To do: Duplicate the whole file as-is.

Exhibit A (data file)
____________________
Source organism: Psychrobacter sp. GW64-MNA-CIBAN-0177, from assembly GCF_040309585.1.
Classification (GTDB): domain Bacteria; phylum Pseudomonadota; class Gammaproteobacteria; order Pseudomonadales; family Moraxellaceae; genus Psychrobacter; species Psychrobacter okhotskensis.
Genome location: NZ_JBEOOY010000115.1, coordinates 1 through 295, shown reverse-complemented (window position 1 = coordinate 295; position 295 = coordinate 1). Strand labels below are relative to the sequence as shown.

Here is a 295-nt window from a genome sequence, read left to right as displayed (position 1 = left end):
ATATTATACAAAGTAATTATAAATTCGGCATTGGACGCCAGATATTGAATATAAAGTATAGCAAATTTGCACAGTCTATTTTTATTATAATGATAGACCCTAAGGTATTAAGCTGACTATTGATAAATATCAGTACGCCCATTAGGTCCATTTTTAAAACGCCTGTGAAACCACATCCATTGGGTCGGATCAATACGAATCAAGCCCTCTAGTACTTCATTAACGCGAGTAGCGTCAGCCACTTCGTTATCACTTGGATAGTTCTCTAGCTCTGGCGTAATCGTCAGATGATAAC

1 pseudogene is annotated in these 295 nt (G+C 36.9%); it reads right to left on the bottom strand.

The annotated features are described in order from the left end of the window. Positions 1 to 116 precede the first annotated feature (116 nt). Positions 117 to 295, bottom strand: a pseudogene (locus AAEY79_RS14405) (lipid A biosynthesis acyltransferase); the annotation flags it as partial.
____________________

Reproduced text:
Source organism: Psychrobacter sp. GW64-MNA-CIBAN-0177, from assembly GCF_040309585.1.
Classification (GTDB): domain Bacteria; phylum Pseudomonadota; class Gammaproteobacteria; order Pseudomonadales; family Moraxellaceae; genus Psychrobacter; species Psychrobacter okhotskensis.
Genome location: NZ_JBEOOY010000115.1, coordinates 1 through 295, shown reverse-complemented (window position 1 = coordinate 295; position 295 = coordinate 1). Strand labels below are relative to the sequence as shown.

Here is a 295-nt window from a genome sequence, read left to right as displayed (position 1 = left end):
ATATTATACAAAGTAATTATAAATTCGGCATTGGACGCCAGATATTGAATATAAAGTATAGCAAATTTGCACAGTCTATTTTTATTATAATGATAGACCCTAAGGTATTAAGCTGACTATTGATAAATATCAGTACGCCCATTAGGTCCATTTTTAAAACGCCTGTGAAACCACATCCATTGGGTCGGATCAATACGAATCAAGCCCTCTAGTACTTCATTAACGCGAGTAGCGTCAGCCACTTCGTTATCACTTGGATAGTTCTCTAGCTCTGGCGTAATCGTCAGATGATAAC

1 pseudogene is annotated in these 295 nt (G+C 36.9%); it reads right to left on the bottom strand.

The annotated features are described in order from the left end of the window. Positions 1 to 116 precede the first annotated feature (116 nt). Positions 117 to 295, bottom strand: a pseudogene (locus AAEY79_RS14405) (lipid A biosynthesis acyltransferase); the annotation flags it as partial.